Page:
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How to Eat Smarter

Saturday, October 11, 2003
How to Eat Smarter
In a world that is raining food, making healthy choices about what and how to eat is not easy. Here are some rules to live by

It's 6:45 p.m. after a bruising day at the office and a hair-raising commute on the freeway, you are standing in the kitchen about to prepare a healthy, satisfying dinner for your spouse, your two school-age children and yourself. As usual, all they want to know is "What's for dinner?" and "When do we eat?" You dump a box of thin spaghetti into a pot of boiling water, zap 3 cups of green beans in the microwave, pop a loaf of frozen garlic bread into the toaster oven and pour a medium-size jar of marinara sauce into a saucepan to simmer. While all that's bubbling, you chop up half a head of iceberg lettuce and a couple of tomatoes for the salad, which you'll sprinkle with a light dressing. Dessert will be two scoops of frozen yogurt per person and a plate of assorted low-fat cookies for the family to share. Sounds pretty healthy, right?

Wrong. While this meal may be better than what most Americans eat for dinner, it's enough food for a family twice the size of yours. In addition, it contains some nutritional traps that in the best-case scenario will make you fat and in the worst will increase your chances of developing diabetes, heart disease and certain types of cancer. Think you know the pitfalls? Read on. You may discover some surprises.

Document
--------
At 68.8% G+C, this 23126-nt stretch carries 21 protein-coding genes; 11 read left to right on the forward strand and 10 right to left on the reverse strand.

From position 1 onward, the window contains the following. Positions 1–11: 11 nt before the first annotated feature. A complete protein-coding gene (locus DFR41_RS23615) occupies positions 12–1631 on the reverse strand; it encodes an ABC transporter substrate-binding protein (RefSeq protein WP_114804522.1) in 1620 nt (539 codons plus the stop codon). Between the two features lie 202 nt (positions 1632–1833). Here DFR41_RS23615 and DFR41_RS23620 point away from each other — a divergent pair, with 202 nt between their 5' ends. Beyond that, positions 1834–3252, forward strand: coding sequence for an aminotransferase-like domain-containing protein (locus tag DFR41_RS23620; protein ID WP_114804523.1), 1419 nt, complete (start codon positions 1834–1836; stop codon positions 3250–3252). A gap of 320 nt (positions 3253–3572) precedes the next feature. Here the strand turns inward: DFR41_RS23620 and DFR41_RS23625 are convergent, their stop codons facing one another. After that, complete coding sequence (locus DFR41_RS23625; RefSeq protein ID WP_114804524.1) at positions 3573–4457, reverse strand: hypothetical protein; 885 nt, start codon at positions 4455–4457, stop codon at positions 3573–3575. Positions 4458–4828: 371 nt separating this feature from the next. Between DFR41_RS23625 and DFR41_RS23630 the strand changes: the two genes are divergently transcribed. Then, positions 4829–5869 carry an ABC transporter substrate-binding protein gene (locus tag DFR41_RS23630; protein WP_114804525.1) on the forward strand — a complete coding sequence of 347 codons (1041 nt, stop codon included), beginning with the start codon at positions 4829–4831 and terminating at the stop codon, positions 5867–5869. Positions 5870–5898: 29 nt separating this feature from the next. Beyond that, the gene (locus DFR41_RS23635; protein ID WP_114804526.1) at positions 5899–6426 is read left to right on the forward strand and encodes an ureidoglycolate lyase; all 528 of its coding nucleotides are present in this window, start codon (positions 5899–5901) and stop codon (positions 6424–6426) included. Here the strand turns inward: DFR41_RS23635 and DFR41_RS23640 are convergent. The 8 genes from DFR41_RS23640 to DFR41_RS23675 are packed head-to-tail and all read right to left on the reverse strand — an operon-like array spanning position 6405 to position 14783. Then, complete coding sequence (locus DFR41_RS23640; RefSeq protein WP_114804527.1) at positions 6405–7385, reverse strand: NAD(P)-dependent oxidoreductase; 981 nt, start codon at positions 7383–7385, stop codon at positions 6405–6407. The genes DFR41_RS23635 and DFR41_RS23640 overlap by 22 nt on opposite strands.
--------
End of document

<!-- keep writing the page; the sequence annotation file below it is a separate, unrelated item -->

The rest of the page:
Here are just a few of the problems:

  • Most "light" salad dressings are too heavy on sugar and salt and too light on nutrition. A better choice is a simple oil-and-vinegar dressing, which—although packed with calories—contains lots of heart-healthy mono-unsaturated fatty acids and no saturated fat.

  • You're serving your family too many highly processed foods. The latest research shows that such foods won't keep them satisfied for very long and may make them hungrier in the long run.

  • Having different kinds of cookies to choose from makes it more likely that your family will eat more cookies than they should. The fewer our choices, the less we eat.

  • Your portion sizes are far too generous. According to the U.S. Food Guide Pyramid, you're giving each member of your family 4 servings of spaghetti, 112 servings of marinara sauce and 2 servings of frozen yogurt. The whole meal contains 1,500 calories per person, or 80% of the daily requirement for a sedentary office worker.